Remembering Mary Eliza Mahoney; first Black nurse in the U.S.

Mohammed Awal Feb 25, 2020 at 03:00pm

February 25, 2020 at 03:00 pm | History

Mohammed Awal

Mohammed Awal

February 25, 2020 at 03:00 pm | History

Mary Eliza Mahoney became America’s first Black graduate nurse on August 1, 1879.

Born in Dorchester, Massachusetts on May 7, 1845, Mahoney’s parents were part of the freed southern blacks who moved north before the Civil War in search of an environment with less racial tension and discrimination.

According to multiple historical accounts, Mahoney would take janitorial duties and other menial jobs to supplement her low income, which she earned as an untrained nurse.

According to Black Past, New England Hospital which was incorporated on March 18, 1863, drafted Mahoney into its graduate nursing program. She participated in mandatory 16-hour-per-day ward duty, overseeing the well-being of six patients at a time.

On days she wasn’t supposed to be on duty, she would attend a day-long lectures. After 16 months of rigorous studying, Mahoney graduated with a diploma, making her the first African American graduate nurse in 1879.

Mahoney worked as a nurse for the next four decades after securing her license. According to reports, she attracted several private clients who were among the most prominent Boston families during her stellar nursing career.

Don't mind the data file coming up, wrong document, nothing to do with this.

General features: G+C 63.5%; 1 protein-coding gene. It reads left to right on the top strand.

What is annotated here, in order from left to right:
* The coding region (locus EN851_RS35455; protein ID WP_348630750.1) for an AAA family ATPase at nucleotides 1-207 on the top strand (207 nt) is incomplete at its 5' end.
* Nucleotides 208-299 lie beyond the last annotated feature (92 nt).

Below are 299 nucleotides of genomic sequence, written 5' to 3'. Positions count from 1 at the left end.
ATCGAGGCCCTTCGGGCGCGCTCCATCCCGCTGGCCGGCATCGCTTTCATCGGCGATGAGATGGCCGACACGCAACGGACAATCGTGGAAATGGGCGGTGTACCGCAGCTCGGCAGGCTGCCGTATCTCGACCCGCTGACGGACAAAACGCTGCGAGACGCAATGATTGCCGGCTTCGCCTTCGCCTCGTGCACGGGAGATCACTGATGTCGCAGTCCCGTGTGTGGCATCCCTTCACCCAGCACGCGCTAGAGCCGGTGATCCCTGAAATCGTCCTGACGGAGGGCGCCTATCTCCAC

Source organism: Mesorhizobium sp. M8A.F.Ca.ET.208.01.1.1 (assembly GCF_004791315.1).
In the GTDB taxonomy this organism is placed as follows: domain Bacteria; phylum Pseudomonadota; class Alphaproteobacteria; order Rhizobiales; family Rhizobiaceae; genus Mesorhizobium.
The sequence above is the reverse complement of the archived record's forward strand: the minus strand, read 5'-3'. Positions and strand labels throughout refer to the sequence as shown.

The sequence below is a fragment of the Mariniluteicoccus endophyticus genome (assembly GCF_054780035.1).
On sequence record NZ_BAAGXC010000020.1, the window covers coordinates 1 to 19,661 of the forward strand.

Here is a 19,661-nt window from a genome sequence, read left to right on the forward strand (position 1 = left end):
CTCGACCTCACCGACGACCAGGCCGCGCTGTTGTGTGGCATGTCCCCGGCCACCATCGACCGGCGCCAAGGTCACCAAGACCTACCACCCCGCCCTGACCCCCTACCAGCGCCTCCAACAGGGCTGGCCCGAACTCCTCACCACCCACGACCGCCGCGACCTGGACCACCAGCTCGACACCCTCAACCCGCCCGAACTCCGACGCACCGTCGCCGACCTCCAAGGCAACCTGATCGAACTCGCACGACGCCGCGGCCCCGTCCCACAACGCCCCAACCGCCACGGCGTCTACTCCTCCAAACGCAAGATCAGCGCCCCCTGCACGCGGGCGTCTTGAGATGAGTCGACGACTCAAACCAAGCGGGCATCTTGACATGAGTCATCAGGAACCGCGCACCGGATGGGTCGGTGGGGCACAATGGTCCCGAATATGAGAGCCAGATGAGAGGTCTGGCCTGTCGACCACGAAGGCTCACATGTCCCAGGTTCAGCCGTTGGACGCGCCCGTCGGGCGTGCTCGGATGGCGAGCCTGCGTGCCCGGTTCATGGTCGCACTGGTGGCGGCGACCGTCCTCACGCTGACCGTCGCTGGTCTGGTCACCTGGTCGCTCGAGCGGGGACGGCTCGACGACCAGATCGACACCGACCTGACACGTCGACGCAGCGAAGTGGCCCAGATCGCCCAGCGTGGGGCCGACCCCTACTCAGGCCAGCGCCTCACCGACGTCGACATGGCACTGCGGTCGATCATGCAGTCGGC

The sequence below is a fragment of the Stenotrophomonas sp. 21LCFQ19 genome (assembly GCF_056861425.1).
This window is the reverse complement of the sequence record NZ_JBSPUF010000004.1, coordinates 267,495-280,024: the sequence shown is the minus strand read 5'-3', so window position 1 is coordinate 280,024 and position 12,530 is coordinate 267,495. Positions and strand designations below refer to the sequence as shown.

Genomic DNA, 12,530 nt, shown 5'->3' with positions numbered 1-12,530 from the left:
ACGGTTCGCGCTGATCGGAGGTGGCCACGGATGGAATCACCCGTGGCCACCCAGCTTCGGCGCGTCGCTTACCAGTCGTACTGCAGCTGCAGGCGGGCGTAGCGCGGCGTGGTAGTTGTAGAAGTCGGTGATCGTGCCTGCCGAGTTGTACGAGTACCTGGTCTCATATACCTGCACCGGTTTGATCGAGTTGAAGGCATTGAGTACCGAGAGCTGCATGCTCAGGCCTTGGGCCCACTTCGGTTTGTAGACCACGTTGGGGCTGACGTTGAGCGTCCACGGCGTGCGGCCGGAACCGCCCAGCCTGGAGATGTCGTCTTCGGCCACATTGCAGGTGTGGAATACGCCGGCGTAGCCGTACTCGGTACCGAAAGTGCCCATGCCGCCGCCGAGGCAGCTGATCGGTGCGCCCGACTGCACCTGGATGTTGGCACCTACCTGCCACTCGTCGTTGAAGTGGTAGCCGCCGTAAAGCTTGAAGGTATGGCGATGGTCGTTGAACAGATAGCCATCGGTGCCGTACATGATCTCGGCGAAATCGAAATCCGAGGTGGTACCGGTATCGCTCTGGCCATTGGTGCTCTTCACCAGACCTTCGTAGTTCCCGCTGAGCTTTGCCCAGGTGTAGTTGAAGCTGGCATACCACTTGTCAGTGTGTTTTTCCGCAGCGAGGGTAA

Widely recognized as a pioneer for blacks within the nursing fraternity, Mahoney was also credited as being one of the first women to register to vote in Boston following the ratification of the 19th Amendment, granting women’s suffrage, on August 26, 1920.

As a result of her contribution to ensuring equal opportunities for all races within the nursing profession, when the National Association of Colored Graduate Nurses (NACGN) was organized in New York in 1908, Mahoney was called upon to give the welcoming address. 

She was made a lifetime member of the organization exempted from dues and elected chaplain.

In 1911, Mahoney was made the director of the Howard Orphanage Asylum for Black Children in 1911. She died on Jan. 4, 1926, at the age of 80 after a three-year battle with breast cancer

Her grave is located at Woodlawn Cemetery in Everett, Massachusetts.

In 1936 the NACGN, which ultimately merged with the American Nurses Association, founded the Mary Mahoney Award, which is given to nurses or groups of nurses for their efforts to increase diversity and inclusion in the nursing world. 

In 1976 the American Nurses Association posthumously inducted Mahoney into the Nursing Hall of Fame, noting that she “inspired both nurses and patients with her calm, quiet efficiency and untiring compassion.”

In 1993 Mahoney was inducted into the National Women’s Hall of Fame.

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